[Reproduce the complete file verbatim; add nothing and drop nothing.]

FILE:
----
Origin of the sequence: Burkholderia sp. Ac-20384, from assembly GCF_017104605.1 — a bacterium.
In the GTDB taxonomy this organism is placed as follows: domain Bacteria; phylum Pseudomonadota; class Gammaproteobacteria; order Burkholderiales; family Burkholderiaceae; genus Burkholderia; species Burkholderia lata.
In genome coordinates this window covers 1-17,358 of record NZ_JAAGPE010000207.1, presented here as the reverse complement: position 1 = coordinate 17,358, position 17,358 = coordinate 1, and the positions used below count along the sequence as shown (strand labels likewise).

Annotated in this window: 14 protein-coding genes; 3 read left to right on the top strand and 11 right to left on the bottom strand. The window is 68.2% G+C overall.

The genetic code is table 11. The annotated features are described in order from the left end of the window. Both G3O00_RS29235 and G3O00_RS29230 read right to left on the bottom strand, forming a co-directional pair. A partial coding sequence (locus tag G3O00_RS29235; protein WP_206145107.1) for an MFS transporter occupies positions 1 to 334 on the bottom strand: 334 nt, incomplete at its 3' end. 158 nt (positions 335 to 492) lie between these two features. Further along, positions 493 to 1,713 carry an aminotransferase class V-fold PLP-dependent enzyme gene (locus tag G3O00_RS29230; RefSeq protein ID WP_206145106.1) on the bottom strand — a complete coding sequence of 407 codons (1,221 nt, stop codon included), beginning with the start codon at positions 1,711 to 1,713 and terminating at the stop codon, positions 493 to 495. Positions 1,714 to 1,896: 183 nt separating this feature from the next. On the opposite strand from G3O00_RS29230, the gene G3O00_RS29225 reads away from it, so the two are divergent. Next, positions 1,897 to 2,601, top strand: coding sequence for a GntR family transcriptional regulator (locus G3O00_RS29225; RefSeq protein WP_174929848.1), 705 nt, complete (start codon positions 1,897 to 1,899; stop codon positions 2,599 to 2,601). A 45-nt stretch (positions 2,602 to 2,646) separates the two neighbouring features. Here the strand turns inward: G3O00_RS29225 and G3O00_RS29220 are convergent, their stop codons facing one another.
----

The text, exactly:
Origin of the sequence: Burkholderia sp. Ac-20384, from assembly GCF_017104605.1 — a bacterium.
In the GTDB taxonomy this organism is placed as follows: domain Bacteria; phylum Pseudomonadota; class Gammaproteobacteria; order Burkholderiales; family Burkholderiaceae; genus Burkholderia; species Burkholderia lata.
In genome coordinates this window covers 1-17,358 of record NZ_JAAGPE010000207.1, presented here as the reverse complement: position 1 = coordinate 17,358, position 17,358 = coordinate 1, and the positions used below count along the sequence as shown (strand labels likewise).

Annotated in this window: 14 protein-coding genes; 3 read left to right on the top strand and 11 right to left on the bottom strand. The window is 68.2% G+C overall.

The genetic code is table 11. The annotated features are described in order from the left end of the window. Both G3O00_RS29235 and G3O00_RS29230 read right to left on the bottom strand, forming a co-directional pair. A partial coding sequence (locus tag G3O00_RS29235; protein WP_206145107.1) for an MFS transporter occupies positions 1 to 334 on the bottom strand: 334 nt, incomplete at its 3' end. 158 nt (positions 335 to 492) lie between these two features. Further along, positions 493 to 1,713 carry an aminotransferase class V-fold PLP-dependent enzyme gene (locus tag G3O00_RS29230; RefSeq protein ID WP_206145106.1) on the bottom strand — a complete coding sequence of 407 codons (1,221 nt, stop codon included), beginning with the start codon at positions 1,711 to 1,713 and terminating at the stop codon, positions 493 to 495. Positions 1,714 to 1,896: 183 nt separating this feature from the next. On the opposite strand from G3O00_RS29230, the gene G3O00_RS29225 reads away from it, so the two are divergent. Next, positions 1,897 to 2,601, top strand: coding sequence for a GntR family transcriptional regulator (locus G3O00_RS29225; RefSeq protein WP_174929848.1), 705 nt, complete (start codon positions 1,897 to 1,899; stop codon positions 2,599 to 2,601). A 45-nt stretch (positions 2,602 to 2,646) separates the two neighbouring features. Here the strand turns inward: G3O00_RS29225 and G3O00_RS29220 are convergent, their stop codons facing one another.